I know what you’re wondering. What kinds of spaces are optimal for innovation to flourish? How can you create an environment that boosts creativity? Is it even possible for individual creativity to flourish just by making some physical changes?

 

You’ve seen the ‘labs’ with bean bags, the ‘hubs’ with a foosball table and the ‘design spaces’ with post-it-note walls. As innovation becomes more of a ‘buzz’ word, it’s important to stamp out the fluff out there and understand what tried and tested methods actually work when it comes to optimising your work space for innovation and creativity. At Inventium, we use a science-based approach to innovation so our office and workshop spaces are deliberately planned with this in mind.

 

So what’s something that actually works? And importantly, why?

 

You’ve probably seen offices that have some kind of greenery or flora – and if you’ve dropped into our office, you’ll see that there is an abundance of plants. This seems like something simple and common to do but respected research conducted by Janetta Mitchell McCoy & Gary W. Evans found significant improvements in creative performance when a view of a natural environment was present. Using elements of nature for your innovation space can foster creativity and enhance the performance of idea generation.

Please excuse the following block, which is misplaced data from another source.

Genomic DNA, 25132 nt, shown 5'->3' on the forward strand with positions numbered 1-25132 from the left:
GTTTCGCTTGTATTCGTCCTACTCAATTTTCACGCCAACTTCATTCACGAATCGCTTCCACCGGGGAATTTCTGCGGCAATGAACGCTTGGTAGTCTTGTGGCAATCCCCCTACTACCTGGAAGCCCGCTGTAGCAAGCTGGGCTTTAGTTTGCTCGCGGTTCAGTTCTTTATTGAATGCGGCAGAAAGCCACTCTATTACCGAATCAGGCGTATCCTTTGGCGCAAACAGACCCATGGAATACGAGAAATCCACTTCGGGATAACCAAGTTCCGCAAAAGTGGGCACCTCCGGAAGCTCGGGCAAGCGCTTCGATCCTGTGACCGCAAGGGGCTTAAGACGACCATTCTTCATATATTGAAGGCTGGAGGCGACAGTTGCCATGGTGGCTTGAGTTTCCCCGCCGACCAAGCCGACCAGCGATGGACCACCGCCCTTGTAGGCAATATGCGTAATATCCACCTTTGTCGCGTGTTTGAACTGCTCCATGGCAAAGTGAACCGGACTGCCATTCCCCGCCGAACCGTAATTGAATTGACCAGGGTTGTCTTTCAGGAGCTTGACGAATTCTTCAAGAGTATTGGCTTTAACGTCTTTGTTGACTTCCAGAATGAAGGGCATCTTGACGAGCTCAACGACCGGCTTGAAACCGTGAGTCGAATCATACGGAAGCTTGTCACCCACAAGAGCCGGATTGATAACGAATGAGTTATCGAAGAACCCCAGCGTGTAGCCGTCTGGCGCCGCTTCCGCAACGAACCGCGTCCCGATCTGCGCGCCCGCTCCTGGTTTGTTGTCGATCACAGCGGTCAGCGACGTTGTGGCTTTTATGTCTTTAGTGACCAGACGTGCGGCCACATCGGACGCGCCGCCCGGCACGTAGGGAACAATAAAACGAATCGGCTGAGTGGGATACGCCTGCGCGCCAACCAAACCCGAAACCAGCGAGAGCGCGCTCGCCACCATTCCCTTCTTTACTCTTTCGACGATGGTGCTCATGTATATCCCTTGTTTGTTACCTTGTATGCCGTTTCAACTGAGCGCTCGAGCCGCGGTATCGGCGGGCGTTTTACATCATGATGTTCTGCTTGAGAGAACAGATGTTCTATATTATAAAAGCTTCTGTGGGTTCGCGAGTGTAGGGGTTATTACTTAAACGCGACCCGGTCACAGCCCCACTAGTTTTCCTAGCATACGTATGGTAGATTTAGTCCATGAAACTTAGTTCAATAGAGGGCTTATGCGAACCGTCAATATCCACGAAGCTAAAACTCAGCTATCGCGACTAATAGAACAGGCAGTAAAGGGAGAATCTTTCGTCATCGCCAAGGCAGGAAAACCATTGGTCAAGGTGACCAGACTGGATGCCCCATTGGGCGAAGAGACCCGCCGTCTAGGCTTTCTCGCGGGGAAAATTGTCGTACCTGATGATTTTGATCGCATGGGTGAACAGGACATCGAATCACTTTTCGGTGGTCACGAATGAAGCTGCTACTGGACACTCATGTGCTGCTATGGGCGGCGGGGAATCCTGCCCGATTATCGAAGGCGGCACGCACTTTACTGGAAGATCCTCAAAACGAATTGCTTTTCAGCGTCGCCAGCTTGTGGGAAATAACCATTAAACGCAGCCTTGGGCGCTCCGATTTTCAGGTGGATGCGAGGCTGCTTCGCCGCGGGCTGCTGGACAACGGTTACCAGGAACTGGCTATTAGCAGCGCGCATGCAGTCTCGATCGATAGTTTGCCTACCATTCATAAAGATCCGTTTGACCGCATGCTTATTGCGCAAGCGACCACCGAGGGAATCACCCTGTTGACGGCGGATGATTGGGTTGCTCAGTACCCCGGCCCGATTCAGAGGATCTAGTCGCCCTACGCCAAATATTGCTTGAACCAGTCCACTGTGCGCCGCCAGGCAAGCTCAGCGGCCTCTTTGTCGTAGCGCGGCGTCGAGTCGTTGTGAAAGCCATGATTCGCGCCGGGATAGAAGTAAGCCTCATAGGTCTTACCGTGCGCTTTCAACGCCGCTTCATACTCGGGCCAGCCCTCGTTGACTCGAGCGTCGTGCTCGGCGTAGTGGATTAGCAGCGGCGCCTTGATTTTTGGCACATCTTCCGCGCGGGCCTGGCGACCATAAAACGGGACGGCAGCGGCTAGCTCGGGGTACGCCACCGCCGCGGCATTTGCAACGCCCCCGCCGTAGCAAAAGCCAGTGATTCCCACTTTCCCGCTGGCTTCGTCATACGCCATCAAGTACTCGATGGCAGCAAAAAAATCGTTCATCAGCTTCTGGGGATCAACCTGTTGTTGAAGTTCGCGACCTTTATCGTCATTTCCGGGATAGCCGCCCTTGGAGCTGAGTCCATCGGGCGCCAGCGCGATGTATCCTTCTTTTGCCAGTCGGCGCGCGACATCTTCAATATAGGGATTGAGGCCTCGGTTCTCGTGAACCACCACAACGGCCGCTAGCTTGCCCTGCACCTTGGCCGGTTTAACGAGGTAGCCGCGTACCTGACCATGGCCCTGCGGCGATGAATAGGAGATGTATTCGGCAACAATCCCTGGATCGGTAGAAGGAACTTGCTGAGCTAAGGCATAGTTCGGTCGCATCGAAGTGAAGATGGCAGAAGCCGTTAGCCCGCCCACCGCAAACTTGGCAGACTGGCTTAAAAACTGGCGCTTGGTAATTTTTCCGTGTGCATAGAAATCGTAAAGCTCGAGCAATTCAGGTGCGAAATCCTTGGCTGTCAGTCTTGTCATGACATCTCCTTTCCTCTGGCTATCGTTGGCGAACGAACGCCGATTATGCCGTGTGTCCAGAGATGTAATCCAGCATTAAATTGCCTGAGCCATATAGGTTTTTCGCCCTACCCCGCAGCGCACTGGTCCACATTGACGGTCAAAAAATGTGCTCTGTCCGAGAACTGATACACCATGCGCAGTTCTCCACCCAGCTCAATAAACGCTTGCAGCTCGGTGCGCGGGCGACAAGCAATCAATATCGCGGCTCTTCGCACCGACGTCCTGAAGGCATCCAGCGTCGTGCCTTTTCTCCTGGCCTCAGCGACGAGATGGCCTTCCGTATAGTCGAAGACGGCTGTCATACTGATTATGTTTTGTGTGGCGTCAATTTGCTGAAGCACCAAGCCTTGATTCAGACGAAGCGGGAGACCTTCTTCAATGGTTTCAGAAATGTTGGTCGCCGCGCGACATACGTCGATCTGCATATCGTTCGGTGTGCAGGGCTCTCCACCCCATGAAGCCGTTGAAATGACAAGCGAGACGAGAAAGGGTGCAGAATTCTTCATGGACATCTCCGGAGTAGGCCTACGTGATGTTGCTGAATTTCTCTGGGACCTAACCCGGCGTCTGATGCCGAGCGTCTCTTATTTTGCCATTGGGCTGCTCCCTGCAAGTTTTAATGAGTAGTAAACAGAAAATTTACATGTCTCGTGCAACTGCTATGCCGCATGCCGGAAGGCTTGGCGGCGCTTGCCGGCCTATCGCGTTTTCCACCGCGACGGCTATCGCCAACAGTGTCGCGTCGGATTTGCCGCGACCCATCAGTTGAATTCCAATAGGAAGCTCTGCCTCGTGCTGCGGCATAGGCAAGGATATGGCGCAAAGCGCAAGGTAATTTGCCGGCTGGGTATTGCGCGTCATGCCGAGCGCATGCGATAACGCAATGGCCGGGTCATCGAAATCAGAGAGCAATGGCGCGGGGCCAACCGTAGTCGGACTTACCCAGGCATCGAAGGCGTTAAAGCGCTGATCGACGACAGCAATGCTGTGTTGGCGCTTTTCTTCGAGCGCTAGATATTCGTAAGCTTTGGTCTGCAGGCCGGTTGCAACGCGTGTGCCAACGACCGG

Numerous other studies including research by Dr. Roger S. Ulrich of Texas A&M University, Helen Russell of Surrey University in England and Dr. Virginia Lohr of Washington State University confirm that plants significantly lower workplace stress and enhance worker productivity. Natural elements are also less structured than typical office spaces, which provide more stimulus for creative thought. Dr Amantha Imber speaks to this and 50 other proven ways to boost creativity in her book, The Creativity Formula.

 

If you’re in the process of designing your innovation space right now, you might consider:

  • Choosing an office or space that has a view overlooking a park or natural scenery
  • Selecting furniture made from natural materials, such as wood
  • Including lots of plants in the space
  • If all else fails, pin up some posters or frame pictures of natural environments – research shows that this works just as well!

 

If you have a team working on this, think about upskilling their knowledge on what other scientifically proven elements works best when designing your innovation space!